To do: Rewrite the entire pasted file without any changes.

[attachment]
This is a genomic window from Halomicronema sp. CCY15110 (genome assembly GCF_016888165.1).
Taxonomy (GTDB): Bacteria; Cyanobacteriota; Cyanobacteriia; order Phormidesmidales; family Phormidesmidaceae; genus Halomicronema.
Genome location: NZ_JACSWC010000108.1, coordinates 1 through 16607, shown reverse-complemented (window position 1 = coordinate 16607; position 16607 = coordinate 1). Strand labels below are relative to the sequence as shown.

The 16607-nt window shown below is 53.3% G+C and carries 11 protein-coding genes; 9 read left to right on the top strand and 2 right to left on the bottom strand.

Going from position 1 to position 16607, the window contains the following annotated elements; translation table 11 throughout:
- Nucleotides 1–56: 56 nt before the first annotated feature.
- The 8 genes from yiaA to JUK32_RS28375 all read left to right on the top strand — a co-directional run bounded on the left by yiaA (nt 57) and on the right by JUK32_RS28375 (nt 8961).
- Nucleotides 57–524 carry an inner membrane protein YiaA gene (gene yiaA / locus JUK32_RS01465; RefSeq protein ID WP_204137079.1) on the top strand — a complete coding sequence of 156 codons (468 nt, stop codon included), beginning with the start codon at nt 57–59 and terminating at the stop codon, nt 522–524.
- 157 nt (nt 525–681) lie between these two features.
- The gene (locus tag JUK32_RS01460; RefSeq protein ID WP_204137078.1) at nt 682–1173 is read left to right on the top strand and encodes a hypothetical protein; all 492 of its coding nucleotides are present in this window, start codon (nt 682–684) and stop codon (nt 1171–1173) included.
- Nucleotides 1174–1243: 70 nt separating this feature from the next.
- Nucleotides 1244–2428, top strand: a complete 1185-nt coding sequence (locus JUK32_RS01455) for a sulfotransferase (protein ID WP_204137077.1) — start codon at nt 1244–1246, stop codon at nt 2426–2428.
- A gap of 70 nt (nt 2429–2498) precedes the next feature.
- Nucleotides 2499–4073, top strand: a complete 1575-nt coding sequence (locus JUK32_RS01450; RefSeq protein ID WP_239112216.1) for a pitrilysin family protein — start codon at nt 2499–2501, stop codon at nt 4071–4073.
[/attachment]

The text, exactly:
This is a genomic window from Halomicronema sp. CCY15110 (genome assembly GCF_016888165.1).
Taxonomy (GTDB): Bacteria; Cyanobacteriota; Cyanobacteriia; order Phormidesmidales; family Phormidesmidaceae; genus Halomicronema.
Genome location: NZ_JACSWC010000108.1, coordinates 1 through 16607, shown reverse-complemented (window position 1 = coordinate 16607; position 16607 = coordinate 1). Strand labels below are relative to the sequence as shown.

The 16607-nt window shown below is 53.3% G+C and carries 11 protein-coding genes; 9 read left to right on the top strand and 2 right to left on the bottom strand.

Going from position 1 to position 16607, the window contains the following annotated elements; translation table 11 throughout:
- Nucleotides 1–56: 56 nt before the first annotated feature.
- The 8 genes from yiaA to JUK32_RS28375 all read left to right on the top strand — a co-directional run bounded on the left by yiaA (nt 57) and on the right by JUK32_RS28375 (nt 8961).
- Nucleotides 57–524 carry an inner membrane protein YiaA gene (gene yiaA / locus JUK32_RS01465; RefSeq protein ID WP_204137079.1) on the top strand — a complete coding sequence of 156 codons (468 nt, stop codon included), beginning with the start codon at nt 57–59 and terminating at the stop codon, nt 522–524.
- 157 nt (nt 525–681) lie between these two features.
- The gene (locus tag JUK32_RS01460; RefSeq protein ID WP_204137078.1) at nt 682–1173 is read left to right on the top strand and encodes a hypothetical protein; all 492 of its coding nucleotides are present in this window, start codon (nt 682–684) and stop codon (nt 1171–1173) included.
- Nucleotides 1174–1243: 70 nt separating this feature from the next.
- Nucleotides 1244–2428, top strand: a complete 1185-nt coding sequence (locus JUK32_RS01455) for a sulfotransferase (protein ID WP_204137077.1) — start codon at nt 1244–1246, stop codon at nt 2426–2428.
- A gap of 70 nt (nt 2429–2498) precedes the next feature.
- Nucleotides 2499–4073, top strand: a complete 1575-nt coding sequence (locus JUK32_RS01450; RefSeq protein ID WP_239112216.1) for a pitrilysin family protein — start codon at nt 2499–2501, stop codon at nt 4071–4073.